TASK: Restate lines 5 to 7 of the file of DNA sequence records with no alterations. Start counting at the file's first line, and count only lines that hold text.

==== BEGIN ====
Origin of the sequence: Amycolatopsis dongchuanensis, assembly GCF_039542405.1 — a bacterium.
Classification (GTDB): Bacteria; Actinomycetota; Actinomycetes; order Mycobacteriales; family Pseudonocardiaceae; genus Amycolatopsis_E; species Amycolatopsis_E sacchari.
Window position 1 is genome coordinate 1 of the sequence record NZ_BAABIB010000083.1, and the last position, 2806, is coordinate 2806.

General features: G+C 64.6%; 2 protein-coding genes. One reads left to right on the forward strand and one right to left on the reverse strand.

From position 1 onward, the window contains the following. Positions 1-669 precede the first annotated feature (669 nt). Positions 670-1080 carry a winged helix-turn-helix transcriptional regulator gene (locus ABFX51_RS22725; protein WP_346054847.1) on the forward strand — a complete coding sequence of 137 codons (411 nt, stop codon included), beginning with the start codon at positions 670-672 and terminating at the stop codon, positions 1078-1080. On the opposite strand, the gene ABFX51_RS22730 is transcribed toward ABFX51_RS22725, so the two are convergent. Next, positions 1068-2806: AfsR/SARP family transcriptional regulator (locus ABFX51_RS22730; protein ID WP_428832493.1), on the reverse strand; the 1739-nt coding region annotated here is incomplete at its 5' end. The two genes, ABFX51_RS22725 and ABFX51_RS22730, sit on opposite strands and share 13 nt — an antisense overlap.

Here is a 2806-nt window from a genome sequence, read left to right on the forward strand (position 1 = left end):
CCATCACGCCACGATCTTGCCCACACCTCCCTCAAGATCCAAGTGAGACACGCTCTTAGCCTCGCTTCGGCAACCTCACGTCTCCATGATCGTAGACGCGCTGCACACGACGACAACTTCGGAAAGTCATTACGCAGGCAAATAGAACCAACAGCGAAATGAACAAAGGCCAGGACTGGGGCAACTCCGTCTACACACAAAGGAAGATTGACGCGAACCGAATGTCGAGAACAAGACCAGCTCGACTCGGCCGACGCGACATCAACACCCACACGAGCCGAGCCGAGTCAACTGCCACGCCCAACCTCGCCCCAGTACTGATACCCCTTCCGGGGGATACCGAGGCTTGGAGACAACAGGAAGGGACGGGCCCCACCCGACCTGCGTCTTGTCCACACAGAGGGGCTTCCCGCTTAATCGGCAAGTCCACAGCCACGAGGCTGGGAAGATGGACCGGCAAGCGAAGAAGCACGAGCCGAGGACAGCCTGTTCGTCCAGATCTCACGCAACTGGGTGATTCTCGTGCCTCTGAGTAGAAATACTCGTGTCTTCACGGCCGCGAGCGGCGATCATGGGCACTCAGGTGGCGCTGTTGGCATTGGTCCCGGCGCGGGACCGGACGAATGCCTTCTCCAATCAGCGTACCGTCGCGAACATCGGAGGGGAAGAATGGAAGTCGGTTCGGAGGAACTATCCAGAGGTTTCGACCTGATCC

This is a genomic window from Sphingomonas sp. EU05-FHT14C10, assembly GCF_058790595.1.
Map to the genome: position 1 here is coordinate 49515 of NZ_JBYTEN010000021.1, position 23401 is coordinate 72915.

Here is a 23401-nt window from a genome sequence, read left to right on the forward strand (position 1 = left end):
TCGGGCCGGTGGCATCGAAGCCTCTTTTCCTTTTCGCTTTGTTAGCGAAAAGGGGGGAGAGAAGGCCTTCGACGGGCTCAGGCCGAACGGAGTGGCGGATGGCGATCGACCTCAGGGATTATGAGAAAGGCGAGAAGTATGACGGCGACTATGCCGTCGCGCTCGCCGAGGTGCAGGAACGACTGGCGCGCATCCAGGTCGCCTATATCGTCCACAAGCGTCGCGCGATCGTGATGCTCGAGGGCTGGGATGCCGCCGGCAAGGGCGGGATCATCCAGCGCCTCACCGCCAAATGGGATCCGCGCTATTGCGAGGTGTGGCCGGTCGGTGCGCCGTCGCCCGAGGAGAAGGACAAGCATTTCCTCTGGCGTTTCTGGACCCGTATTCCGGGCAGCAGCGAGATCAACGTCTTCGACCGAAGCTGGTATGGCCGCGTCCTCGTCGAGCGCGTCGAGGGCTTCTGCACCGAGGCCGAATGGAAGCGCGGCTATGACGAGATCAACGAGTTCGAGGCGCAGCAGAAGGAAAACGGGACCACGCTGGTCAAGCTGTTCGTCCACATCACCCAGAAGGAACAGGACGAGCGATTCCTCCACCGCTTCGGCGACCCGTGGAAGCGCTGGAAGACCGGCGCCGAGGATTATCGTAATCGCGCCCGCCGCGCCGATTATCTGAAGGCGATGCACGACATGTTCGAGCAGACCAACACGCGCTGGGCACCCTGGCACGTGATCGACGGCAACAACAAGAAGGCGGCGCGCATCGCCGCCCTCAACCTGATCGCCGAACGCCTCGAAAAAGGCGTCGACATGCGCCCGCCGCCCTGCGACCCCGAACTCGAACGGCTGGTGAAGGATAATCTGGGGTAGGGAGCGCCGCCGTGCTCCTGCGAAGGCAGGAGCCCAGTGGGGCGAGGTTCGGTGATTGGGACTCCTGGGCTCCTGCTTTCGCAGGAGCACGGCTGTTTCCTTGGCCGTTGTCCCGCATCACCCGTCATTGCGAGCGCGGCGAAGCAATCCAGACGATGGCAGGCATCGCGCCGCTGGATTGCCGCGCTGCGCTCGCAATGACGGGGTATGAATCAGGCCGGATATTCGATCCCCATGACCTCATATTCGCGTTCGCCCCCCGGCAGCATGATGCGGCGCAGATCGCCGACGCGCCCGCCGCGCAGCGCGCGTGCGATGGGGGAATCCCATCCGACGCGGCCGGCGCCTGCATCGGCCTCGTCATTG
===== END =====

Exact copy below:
From position 1 onward, the window contains the following. Positions 1-669 precede the first annotated feature (669 nt). Positions 670-1080 carry a winged helix-turn-helix transcriptional regulator gene (locus ABFX51_RS22725; protein WP_346054847.1) on the forward strand — a complete coding sequence of 137 codons (411 nt, stop codon included), beginning with the start codon at positions 670-672 and terminating at the stop codon, positions 1078-1080. On the opposite strand, the gene ABFX51_RS22730 is transcribed toward ABFX51_RS22725, so the two are convergent. Next, positions 1068-2806: AfsR/SARP family transcriptional regulator (locus ABFX51_RS22730; protein ID WP_428832493.1), on the reverse strand; the 1739-nt coding region annotated here is incomplete at its 5' end. The two genes, ABFX51_RS22725 and ABFX51_RS22730, sit on opposite strands and share 13 nt — an antisense overlap.

Here is a 2806-nt window from a genome sequence, read left to right on the forward strand (position 1 = left end):
CCATCACGCCACGATCTTGCCCACACCTCCCTCAAGATCCAAGTGAGACACGCTCTTAGCCTCGCTTCGGCAACCTCACGTCTCCATGATCGTAGACGCGCTGCACACGACGACAACTTCGGAAAGTCATTACGCAGGCAAATAGAACCAACAGCGAAATGAACAAAGGCCAGGACTGGGGCAACTCCGTCTACACACAAAGGAAGATTGACGCGAACCGAATGTCGAGAACAAGACCAGCTCGACTCGGCCGACGCGACATCAACACCCACACGAGCCGAGCCGAGTCAACTGCCACGCCCAACCTCGCCCCAGTACTGATACCCCTTCCGGGGGATACCGAGGCTTGGAGACAACAGGAAGGGACGGGCCCCACCCGACCTGCGTCTTGTCCACACAGAGGGGCTTCCCGCTTAATCGGCAAGTCCACAGCCACGAGGCTGGGAAGATGGACCGGCAAGCGAAGAAGCACGAGCCGAGGACAGCCTGTTCGTCCAGATCTCACGCAACTGGGTGATTCTCGTGCCTCTGAGTAGAAATACTCGTGTCTTCACGGCCGCGAGCGGCGATCATGGGCACTCAGGTGGCGCTGTTGGCATTGGTCCCGGCGCGGGACCGGACGAATGCCTTCTCCAATCAGCGTACCGTCGCGAACATCGGAGGGGAAGAATGGAAGTCGGTTCGGAGGAACTATCCAGAGGTTTCGACCTGATCC